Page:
The Blog

Featuring fresh takes and real-time analysis from HuffPost's signature lineup of contributors

Karen Leland Headshot

Does Your Small Business Need a Virtual Assistant?

Posted: Updated:
VIRTUAL ASSISTANT

Virtual Assistant. The mere utterance of these words can make a small business owner ecstatic or apoplectic -- all depending on their experience with this increasingly popular administrative help.

I won't bore you with the details, but my first foray into the world of VAs was fraught with every mistake you can make and left me gun-shy about reaching out for such help ever again. Luckily, I was gently coaxed by some fellow entrepreneurs to try again.

This time, I did my homework, stood my ground and made smarter choices, and I've happily been using VAs ever since. In fact, I've had such good results that I'm of the mindset that almost every small business could benefit from hiring one. Here are just a few signs that a VA might be a productivity enhancer for your small business.

You've blown a business opportunity because you missed a deadline to follow up.

You're not on top of business development because you have no up-to-date client and prospect database.

You have exciting work projects you would like to take on but always seem to be too tied up with the day-to-day running of your business to get to them.

You work nights and weekends to keep up with routine administrative tasks.

You have routine work items that you don't like doing which take time away from other more creative and important tasks.

If you're shaking your head at this point and saying, "Huh, what is she talking about," stop reading. If you're nodding your head, read on to learn the best practices for bringing a VA on board to your small business.

Kathy Goughenour a virtual assistant trainer, recommends these five steps to successfully outsourcing work to VAs.

1. Discover the routine tasks you dislike doing. During the next week, keep a log of all your activities. At the end of the week, sit down and review the list and determine which activities you need to do yourself, and which you could delegate to a VA. For example: uploading a week's worth of pre-written tweets, physically posting your weekly blog, following up on invoices, etc. Those are perfect projects to give to a VA.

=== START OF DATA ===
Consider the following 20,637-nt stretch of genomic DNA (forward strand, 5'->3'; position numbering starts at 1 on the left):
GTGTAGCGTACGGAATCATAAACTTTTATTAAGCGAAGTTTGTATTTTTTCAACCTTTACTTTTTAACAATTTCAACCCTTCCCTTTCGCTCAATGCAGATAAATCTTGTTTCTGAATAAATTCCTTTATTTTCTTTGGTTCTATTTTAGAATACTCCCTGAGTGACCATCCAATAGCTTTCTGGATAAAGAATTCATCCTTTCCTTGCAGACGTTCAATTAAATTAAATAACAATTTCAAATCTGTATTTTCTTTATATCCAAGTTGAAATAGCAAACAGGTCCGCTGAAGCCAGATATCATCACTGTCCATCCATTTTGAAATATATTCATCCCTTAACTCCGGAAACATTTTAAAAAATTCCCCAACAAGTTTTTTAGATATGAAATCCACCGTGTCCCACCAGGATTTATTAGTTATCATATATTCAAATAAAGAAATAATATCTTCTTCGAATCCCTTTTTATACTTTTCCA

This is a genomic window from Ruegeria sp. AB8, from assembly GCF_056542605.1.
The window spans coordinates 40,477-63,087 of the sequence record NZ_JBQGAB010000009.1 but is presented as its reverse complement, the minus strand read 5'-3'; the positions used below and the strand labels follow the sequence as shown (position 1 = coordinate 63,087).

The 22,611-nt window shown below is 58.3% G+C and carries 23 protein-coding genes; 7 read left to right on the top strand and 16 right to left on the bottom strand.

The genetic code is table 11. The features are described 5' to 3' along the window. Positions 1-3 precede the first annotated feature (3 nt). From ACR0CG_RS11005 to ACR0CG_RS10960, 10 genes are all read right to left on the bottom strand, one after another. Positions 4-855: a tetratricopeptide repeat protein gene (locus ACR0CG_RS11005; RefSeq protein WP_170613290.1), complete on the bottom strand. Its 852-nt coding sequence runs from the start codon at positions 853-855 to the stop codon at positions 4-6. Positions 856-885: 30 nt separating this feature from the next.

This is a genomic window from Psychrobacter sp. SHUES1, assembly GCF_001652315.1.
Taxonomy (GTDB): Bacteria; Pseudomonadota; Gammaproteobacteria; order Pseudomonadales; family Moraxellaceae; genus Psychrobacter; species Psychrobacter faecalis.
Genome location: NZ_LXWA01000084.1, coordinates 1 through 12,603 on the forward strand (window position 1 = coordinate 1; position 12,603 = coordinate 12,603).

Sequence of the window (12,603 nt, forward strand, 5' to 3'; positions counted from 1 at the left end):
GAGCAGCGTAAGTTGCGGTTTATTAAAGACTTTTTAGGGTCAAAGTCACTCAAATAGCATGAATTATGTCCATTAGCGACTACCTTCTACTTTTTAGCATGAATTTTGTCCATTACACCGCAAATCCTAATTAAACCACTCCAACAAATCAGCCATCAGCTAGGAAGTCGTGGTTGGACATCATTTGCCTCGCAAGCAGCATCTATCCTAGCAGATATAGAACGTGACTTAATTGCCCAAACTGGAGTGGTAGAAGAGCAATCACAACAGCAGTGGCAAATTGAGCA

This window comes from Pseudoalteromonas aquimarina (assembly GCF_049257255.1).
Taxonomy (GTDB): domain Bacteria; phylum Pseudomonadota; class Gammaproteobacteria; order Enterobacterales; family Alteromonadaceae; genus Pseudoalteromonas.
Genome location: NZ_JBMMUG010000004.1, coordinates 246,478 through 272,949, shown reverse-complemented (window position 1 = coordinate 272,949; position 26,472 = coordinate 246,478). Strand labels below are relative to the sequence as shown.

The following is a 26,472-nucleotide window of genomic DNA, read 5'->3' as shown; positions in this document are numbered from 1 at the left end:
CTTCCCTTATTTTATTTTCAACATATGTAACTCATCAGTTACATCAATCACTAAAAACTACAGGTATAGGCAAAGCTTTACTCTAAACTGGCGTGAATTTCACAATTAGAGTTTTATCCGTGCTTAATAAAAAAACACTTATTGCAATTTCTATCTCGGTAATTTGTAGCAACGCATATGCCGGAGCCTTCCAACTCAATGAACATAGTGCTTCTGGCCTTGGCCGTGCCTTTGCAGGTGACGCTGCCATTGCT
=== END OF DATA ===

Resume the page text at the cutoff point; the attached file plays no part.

2. Find a list of potential VAs. As with all good resources, the best place to start is within your own network. Send out an email to a list of business associates, telling them a bit about what you want help with and asking if they have a VA they would recommend.

Goughenour also suggests searching Google by entering "find a virtual assistant." "There are many sites that specialize in training and/or placing Virtual Assistants," says Goughenour. "They are like the VA version of a temp agency. You can also check VA associations, such as VAnetworking.com and ivaa.org."

3. Screen the candidates for compatibility and professionalism. Now that you have come up with some candidates the next step is to do some research, first by reviewing their websites and secondly by conducting a phone interview. Goughenour suggests covering the following questions in the interview.

• Do you have experience in handling (insert task you want done)?
• What are your hours (times, days) of operation?
• What are your fees? Do you bill hourly, by project or on retainer?
• Do you have the time availability in your schedule to take on my project?
• How quickly will you get back to me when I email or call you?
• Do you have a team to support you? If yes, will I be working directly with you, or will I occasionally work with other members of your team?
• What services do you provide (and what services don't you provide)?
• Can you give me an overview of how you work with clients?
• How long have you been in business?
• Are you in full-time or part-time practice?

If they pass muster on the interview, ask for and contact at least two references.

4. Start small. Once you have done your due diligence and found the VA you think might be the delegation partner of your dreams, start with a small project as a way to test your theory. Let the VA know up front that you're beginning with a trial project to see how things go.

5. Hire slowly, fire quickly. Doing your research up front helps minimize problems down the line. However, on occasion, once you begin working with a VA, you may find that despite a brilliant start, things turn sour. If your VA misses several deadlines, makes the same type of mistake again and again, or is difficult to deal with, you may decide to call it quits. "It's best to put the request to terminate the services in writing," says Goughenour. "Be sure to include the date on which the services will cease and any work already paid for that you expect the VA to complete prior to that date."

Do you have any tips about how to hire or work with a VA? We would love to hear your comments.

This article originally appeared at Xero.com, online accounting software for small business.

Karen Leland is a freelance journalist, best-selling author and president of Sterling Marketing Group where she helps businesses negotiate the wired world of today's media landscape -- social and otherwise. For questions or comments, please contact her at kleland@scgtraining.com.